Your apartment will probably have an energy provider that the county uses for electricity. When you get all of your paperwork done, your apartment will tell you which company to reach out to in order to either begin service or transfer service. If you are transferring service, make sure to have your account number handy. Just know that once electric gets cut on at one apartment, it is G-O-N-E at the other. Keep this in mind on moving day! Make sure you bring all of your “groceries” from your old fridge over first!
Your internet is similar to your electricity. Basically, you set up a new account with a provider offered at your apartment complex, or you transfer service over to the new apartment. You want to make sure you schedule this 2-3 days before your move because a technician will be coming out to your apartment to set up your equipment. Also, remember to shop around for the best rates!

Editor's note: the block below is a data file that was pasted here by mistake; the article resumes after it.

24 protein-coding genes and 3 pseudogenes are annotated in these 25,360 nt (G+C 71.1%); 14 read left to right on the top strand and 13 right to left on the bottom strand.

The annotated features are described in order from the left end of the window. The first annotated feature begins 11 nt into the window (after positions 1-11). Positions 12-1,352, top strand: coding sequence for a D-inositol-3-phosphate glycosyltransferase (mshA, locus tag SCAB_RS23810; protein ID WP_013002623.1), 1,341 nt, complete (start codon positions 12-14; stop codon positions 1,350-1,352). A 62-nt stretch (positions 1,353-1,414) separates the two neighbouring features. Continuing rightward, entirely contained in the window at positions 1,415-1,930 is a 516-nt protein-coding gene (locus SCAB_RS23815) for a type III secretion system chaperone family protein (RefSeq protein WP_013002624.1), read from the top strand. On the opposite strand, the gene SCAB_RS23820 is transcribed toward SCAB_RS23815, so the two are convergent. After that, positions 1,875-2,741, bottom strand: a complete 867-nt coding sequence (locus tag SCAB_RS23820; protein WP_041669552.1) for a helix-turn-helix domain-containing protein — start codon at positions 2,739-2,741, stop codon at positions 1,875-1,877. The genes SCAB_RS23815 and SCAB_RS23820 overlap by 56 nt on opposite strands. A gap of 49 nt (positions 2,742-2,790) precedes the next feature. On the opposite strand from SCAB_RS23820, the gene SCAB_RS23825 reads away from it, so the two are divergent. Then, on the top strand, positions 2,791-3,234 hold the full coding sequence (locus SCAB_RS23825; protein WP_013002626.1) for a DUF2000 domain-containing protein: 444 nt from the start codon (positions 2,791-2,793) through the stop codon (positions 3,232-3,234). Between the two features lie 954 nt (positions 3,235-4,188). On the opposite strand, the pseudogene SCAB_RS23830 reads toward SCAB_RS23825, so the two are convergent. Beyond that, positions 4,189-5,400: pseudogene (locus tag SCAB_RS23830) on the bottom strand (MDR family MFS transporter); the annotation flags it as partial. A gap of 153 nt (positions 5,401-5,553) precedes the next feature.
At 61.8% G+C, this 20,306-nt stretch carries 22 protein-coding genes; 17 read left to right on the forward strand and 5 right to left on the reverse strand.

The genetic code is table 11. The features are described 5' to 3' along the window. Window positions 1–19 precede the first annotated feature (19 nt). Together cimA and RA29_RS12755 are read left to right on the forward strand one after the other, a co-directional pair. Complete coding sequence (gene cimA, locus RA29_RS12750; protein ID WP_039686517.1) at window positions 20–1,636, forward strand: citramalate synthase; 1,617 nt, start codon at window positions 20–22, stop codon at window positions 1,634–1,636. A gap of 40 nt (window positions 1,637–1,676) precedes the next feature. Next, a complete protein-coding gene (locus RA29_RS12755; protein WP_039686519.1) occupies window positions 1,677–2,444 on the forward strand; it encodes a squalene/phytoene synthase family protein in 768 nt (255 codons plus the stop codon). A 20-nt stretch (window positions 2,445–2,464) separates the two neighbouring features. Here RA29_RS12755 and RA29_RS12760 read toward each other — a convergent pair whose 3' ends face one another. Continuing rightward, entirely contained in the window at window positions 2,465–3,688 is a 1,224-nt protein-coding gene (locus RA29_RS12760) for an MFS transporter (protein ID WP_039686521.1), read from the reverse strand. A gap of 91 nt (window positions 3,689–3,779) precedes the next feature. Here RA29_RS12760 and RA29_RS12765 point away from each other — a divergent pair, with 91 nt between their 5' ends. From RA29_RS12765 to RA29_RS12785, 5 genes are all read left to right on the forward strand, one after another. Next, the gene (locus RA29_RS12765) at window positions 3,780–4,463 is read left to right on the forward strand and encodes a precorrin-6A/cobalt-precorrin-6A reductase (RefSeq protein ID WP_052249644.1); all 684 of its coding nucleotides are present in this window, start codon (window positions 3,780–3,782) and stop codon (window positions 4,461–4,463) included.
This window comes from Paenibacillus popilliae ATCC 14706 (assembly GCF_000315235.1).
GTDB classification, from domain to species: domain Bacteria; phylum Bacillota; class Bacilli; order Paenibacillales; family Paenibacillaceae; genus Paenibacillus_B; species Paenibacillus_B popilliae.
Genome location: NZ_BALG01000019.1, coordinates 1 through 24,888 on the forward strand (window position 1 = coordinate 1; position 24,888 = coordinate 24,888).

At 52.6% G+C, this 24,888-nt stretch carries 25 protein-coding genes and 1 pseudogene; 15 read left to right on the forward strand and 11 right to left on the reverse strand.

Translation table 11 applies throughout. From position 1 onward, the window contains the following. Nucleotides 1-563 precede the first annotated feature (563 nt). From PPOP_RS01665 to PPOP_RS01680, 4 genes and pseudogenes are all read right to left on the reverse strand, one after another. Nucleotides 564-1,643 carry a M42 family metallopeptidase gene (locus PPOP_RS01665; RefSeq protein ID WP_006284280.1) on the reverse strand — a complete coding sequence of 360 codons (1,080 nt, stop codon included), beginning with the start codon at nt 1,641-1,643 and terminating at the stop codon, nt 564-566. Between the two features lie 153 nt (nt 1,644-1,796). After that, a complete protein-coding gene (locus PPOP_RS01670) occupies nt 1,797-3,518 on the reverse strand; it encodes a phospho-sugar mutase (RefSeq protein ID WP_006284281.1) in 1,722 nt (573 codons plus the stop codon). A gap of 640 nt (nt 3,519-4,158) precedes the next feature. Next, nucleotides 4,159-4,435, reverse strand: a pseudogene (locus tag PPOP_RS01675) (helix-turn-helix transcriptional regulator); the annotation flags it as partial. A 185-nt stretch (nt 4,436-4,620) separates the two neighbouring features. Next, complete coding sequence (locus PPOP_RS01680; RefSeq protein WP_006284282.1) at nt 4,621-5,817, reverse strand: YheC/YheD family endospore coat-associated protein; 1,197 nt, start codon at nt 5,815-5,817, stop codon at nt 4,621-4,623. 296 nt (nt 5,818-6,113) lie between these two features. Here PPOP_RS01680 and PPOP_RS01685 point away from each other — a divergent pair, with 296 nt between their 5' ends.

7. Change Your Address
The first thing you are going to need to do when you change your address is go to the nearest U.S. Postal Offie. Tell them you need a change of address card, fill it out, and give it to them. If you have roommates, bring enough home to them so they can do the same and send their change request in the mail. You can find the online resource for this process here. Then you are going to want to take the time to set up all of your online accounts with your new address. This includes Amazon, credit/debit cards, bank accounts, streaming services, employers databases, loan companies, doctors offices, etc. This makes sure that your mail gets sent to the right address, even if have submitted a change of address card. It is best to play on the safe side!
I have tried to move using a friend’s truck, my dad’s truck and two different cars at once. I have also tried moving with a U-haul. After moving with a U-haul I will never go back to pickup trucks again. Yes, it may seem more expensive up front to pay for a U-haul truck, but between the gas you save on each trip, damage done to items if they can’t fit in the bed, and the time spent going back and forth from the old place to the new, it ends up being a better situation to rent the U-haul. Your going to be exhausted if the process is drawn out longer than it needs to be. Trust me, your tired body will thank me later! 😉,
I hope this guide makes moving easier for you! If you would like to see more apartment-related content, comment below and let me know! Also, be sure to sign up for my email list! XoXo-Yo Pro Woman